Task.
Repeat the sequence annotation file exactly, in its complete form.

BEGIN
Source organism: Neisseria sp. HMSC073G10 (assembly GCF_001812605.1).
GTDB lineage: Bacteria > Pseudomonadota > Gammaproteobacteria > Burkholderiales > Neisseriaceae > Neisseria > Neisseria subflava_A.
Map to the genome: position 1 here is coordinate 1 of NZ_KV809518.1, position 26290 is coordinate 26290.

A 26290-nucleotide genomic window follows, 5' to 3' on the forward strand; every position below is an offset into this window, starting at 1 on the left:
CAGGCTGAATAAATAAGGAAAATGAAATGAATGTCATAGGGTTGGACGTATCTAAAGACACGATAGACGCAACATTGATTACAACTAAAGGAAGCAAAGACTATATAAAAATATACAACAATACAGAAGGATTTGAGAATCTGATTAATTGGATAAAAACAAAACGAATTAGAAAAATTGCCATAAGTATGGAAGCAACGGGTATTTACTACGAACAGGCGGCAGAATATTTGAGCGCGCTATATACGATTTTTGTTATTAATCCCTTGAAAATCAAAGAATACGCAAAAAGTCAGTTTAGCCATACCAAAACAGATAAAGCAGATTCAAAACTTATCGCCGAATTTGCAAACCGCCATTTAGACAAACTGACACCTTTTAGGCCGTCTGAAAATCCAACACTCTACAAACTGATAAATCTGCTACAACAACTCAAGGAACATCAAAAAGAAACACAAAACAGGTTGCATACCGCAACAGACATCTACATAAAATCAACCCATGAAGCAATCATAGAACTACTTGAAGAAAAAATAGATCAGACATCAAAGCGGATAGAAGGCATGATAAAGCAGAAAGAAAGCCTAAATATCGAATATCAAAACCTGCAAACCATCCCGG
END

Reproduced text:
Source organism: Neisseria sp. HMSC073G10 (assembly GCF_001812605.1).
GTDB lineage: Bacteria > Pseudomonadota > Gammaproteobacteria > Burkholderiales > Neisseriaceae > Neisseria > Neisseria subflava_A.
Map to the genome: position 1 here is coordinate 1 of NZ_KV809518.1, position 26290 is coordinate 26290.

A 26290-nucleotide genomic window follows, 5' to 3' on the forward strand; every position below is an offset into this window, starting at 1 on the left:
CAGGCTGAATAAATAAGGAAAATGAAATGAATGTCATAGGGTTGGACGTATCTAAAGACACGATAGACGCAACATTGATTACAACTAAAGGAAGCAAAGACTATATAAAAATATACAACAATACAGAAGGATTTGAGAATCTGATTAATTGGATAAAAACAAAACGAATTAGAAAAATTGCCATAAGTATGGAAGCAACGGGTATTTACTACGAACAGGCGGCAGAATATTTGAGCGCGCTATATACGATTTTTGTTATTAATCCCTTGAAAATCAAAGAATACGCAAAAAGTCAGTTTAGCCATACCAAAACAGATAAAGCAGATTCAAAACTTATCGCCGAATTTGCAAACCGCCATTTAGACAAACTGACACCTTTTAGGCCGTCTGAAAATCCAACACTCTACAAACTGATAAATCTGCTACAACAACTCAAGGAACATCAAAAAGAAACACAAAACAGGTTGCATACCGCAACAGACATCTACATAAAATCAACCCATGAAGCAATCATAGAACTACTTGAAGAAAAAATAGATCAGACATCAAAGCGGATAGAAGGCATGATAAAGCAGAAAGAAAGCCTAAATATCGAATATCAAAACCTGCAAACCATCCCGG